“Pete went to court with the idea of showing the fans that we supported them,” said Dan Rooney, Pittsburgh Steelers’ owner. “There were a lot of people who said it was going to be a tough fight. But Pete always did what he felt he had to do. He didn’t win, but, in reality, his fight showed the man.”

Weiss was one of the first NFL executives to learn that Rozelle was leaving the league. He said Rozelle’s announcement drew silence from those in attendance.

“It was very emotional,” Weiss said. “I hadn’t seen Pete cry, and he was in tears.”

The games go on now, but come Jan. 26 in New Orleans, Weiss would like to see Rozelle honored at the biggest game of them all.


“As long as it doesn’t interfere with the game,” Weiss said. “He would never stand for that.

“It would be a fitting way, because maybe that was the one thing he was proudest of--seeing how the Super Bowl developed. That would be a fine final tribute.”


Green Bay defensive back LeRoy Butler, known as the best interview in the Packer locker room, had the team’s public relations staff squirming this week.

So do the playoffs come down to Green Bay and Dallas in the long run? Butler was asked.

“No, Dallas isn’t even in our class anymore,” Butler said. “We can most definitely beat them in Lambeau. Now if you say, ‘Can we beat them in Dallas?’ I’ll give you a different answer.”

The Cowboys have defeated the Packers seven in a row in Dallas.


Philadelphia Coach Ray Rhodes, who has watched his team lose four of its last five games, was asked what it would be like to be the Jets’ Rich Kotite, who has lost 29 of his last 33 games.

“I’d be out of the business,” Rhodes said. “I’m serious. I’m just being honest with you. I’d find another profession. I’m talking personally, for Ray Rhodes, because I’ve lost a lot of games already and it’s put me in a situation where my thought process has been on the scary side. What would I do if I was left in a room with a lot of stuff--blades and knives and guns--what would I do? That’s scary to think about.”



--After throwing one touchdown pass and 10 interceptions in Tampa Bay’s first six games, quarterback Trent Dilfer has nine touchdown passes and seven interceptions in the last eight games.

--The Cincinnati Bengals, 1-6 under Coach David Shula, have gone 5-2 with Bruce Coslet in control.

--The Raiders cut kicker Jeff Jaeger to start the season, and last week he signed a three-year, $1.42-million contract with a $400,000 signing bonus to remain with the Chicago Bears.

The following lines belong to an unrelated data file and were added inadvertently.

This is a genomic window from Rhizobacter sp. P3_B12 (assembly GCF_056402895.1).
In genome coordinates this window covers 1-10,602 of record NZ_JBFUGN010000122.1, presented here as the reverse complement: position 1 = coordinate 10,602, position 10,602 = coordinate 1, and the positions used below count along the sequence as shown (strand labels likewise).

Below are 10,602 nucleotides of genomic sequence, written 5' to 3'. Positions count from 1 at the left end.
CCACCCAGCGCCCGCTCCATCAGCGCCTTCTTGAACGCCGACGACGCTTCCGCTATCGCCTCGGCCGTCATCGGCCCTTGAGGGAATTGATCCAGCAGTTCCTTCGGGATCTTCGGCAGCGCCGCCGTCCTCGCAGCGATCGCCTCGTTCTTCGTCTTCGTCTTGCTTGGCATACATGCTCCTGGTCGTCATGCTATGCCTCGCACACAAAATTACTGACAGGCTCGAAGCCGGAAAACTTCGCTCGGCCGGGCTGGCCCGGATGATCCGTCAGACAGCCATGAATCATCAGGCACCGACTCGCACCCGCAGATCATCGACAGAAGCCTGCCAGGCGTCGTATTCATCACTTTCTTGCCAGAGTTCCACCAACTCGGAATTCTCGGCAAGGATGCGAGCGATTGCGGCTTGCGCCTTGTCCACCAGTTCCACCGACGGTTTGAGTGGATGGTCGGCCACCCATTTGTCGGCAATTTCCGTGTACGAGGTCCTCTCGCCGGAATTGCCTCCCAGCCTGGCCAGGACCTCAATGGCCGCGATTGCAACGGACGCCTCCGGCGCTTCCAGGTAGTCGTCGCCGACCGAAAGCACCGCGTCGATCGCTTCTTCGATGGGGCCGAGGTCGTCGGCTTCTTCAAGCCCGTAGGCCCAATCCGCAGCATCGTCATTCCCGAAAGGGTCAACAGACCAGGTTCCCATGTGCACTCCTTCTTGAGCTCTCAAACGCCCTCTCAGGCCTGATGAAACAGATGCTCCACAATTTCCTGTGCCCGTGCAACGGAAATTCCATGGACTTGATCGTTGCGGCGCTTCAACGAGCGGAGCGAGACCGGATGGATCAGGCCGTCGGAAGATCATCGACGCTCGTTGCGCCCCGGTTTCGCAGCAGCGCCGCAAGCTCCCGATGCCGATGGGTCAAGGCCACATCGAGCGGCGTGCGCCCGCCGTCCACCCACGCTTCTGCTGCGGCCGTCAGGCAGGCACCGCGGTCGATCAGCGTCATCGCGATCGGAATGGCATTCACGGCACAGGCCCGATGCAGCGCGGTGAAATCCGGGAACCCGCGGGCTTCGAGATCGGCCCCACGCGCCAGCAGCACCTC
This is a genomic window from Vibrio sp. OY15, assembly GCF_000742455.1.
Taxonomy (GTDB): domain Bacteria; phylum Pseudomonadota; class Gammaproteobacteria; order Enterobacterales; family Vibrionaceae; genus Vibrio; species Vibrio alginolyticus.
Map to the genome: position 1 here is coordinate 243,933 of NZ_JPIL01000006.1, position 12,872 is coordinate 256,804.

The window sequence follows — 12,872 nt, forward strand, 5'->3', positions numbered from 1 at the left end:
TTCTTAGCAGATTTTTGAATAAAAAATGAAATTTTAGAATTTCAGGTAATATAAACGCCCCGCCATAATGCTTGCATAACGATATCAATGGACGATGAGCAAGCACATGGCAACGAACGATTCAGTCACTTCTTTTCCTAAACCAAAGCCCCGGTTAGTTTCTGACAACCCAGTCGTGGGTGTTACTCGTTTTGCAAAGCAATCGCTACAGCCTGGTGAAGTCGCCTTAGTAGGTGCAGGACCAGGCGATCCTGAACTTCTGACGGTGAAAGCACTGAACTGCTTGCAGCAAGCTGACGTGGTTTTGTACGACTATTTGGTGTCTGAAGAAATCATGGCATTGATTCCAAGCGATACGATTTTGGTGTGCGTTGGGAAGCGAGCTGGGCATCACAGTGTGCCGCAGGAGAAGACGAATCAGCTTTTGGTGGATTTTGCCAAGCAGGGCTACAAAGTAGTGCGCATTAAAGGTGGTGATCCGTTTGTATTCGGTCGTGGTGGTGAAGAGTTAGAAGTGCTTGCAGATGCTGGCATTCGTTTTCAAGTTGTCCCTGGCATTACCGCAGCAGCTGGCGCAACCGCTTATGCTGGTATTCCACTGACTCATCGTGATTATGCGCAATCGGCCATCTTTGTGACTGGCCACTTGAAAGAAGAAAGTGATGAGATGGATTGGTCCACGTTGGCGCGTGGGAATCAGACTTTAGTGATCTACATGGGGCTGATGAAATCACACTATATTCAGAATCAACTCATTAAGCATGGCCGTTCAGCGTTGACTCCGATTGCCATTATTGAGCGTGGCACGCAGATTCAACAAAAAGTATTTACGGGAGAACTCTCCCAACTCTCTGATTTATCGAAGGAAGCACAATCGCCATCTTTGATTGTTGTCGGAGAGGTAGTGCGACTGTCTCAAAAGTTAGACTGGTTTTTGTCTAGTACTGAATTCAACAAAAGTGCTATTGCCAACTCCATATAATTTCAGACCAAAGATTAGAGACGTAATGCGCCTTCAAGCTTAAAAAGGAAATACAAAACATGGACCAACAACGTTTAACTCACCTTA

--Minnesota quarterback Brad Johnson is earning $400,000 this season, although he is the NFL’s highest-rated quarterback. Johnson becomes a free agent at season’s end and wants to be paid $3.5 million.

--Wide receiver Robb Thomas was cut by Seattle in August, went home for a month and then signed with Tampa Bay. Thomas, who had 34 catches in four NFL seasons, now has 31 receptions and a new three-year contract.


Rick Venturi began his coaching career at Northwestern with a 0-0 tie against Illinois--and he should have retired.


Venturi, 0-6 as Saints’ coach, is 2-47-1 in his career as a head coach.

His lone pro victory was over the Jets, of course, in 1991, and by a point, of course, 28-27. His Northwestern team defeated Wyoming in a romp--27-22.


Carolina quarterback Kerry Collins won’t celebrate his 24th birthday until the end of the month, but after completing 22 of 37 passes for 327 yards with three touchdowns against the 49ers, he proclaimed, “I think I’ve turned the corner.

“I feel great about where I am as a quarterback right now. I don’t think that’s going to waver either. I don’t think this is a fluke by any stretch of the imagination. I’m confident enough where I feel this is something that’s going to happen for a lot of years.”

Collins, from Penn State, was the No. 5 pick in the 1995 NFL draft, and his two-year record as a starter is 14-9.


After the Packers drilled the Broncos, 41-6, Denver running back Terrell Davis looked into the TV camera and said, “This game was a test of our character.”

And the Denver announcer replied, “Would you like to take that back? I mean, if this was a test of your team’s character, you guys flunked.”


Davis stood by his remark.


--The Baltimore Ravens have blown second-half leads seven of the last nine weeks in losing, and this week Baltimore plays Carolina, the league’s best second-half team, having outscored foes 165-53.

--The Bears have lost four tight ends because of injuries and are now going with Kerry Cash. Said Cash, “I’ve taken out a million-dollar life insurance policy.”

--In the last 22 years, not one team ranked last in defense has gone to the playoffs. The Redskins rank last.

--Raider owner Davis went public last week, criticizing Kansas City running back Marcus Allen. Allen isn’t responding, but Chief General Manager Carl Peterson said, “Quite frankly, I don’t think many people are paying attention any longer to Al Davis.”